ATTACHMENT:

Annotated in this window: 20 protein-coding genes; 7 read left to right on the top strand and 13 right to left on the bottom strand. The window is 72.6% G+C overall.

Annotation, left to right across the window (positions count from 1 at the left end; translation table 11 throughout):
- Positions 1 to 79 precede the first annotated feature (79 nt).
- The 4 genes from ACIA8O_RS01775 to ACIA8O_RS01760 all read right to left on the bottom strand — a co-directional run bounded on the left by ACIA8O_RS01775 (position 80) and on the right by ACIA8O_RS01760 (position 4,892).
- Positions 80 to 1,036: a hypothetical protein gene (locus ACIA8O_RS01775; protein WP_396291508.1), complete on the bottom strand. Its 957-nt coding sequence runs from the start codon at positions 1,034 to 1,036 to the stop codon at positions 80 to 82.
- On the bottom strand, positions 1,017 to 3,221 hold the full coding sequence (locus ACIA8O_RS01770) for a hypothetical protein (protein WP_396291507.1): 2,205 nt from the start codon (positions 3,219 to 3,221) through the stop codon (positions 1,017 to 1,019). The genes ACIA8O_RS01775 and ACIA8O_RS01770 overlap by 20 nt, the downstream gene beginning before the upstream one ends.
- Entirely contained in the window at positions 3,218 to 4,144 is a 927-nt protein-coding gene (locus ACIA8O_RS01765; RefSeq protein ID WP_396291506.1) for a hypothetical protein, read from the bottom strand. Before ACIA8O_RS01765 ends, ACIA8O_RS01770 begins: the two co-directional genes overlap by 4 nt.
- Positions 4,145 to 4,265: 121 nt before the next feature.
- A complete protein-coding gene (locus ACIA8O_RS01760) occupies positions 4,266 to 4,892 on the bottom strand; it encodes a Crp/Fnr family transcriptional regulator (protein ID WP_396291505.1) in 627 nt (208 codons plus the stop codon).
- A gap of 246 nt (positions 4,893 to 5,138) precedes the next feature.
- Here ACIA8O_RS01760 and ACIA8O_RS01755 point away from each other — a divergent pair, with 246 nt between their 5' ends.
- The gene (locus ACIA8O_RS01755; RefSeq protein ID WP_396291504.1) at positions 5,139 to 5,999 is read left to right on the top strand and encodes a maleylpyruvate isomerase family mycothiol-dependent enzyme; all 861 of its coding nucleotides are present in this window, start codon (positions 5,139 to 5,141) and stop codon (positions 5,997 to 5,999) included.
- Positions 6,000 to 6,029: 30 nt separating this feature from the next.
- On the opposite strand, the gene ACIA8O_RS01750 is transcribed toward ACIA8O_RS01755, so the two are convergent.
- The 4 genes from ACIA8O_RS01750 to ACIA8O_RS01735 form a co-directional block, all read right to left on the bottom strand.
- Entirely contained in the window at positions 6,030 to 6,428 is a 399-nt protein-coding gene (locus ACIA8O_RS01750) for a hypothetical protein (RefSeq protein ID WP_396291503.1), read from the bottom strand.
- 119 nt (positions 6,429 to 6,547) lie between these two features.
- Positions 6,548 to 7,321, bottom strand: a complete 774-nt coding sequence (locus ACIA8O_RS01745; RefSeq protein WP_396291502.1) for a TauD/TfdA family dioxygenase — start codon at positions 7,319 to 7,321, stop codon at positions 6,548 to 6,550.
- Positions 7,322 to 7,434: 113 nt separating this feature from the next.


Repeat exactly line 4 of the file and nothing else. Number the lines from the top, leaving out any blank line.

- The 4 genes from ACIA8O_RS01775 to ACIA8O_RS01760 all read right to left on the bottom strand — a co-directional run bounded on the left by ACIA8O_RS01775 (position 80) and on the right by ACIA8O_RS01760 (position 4,892).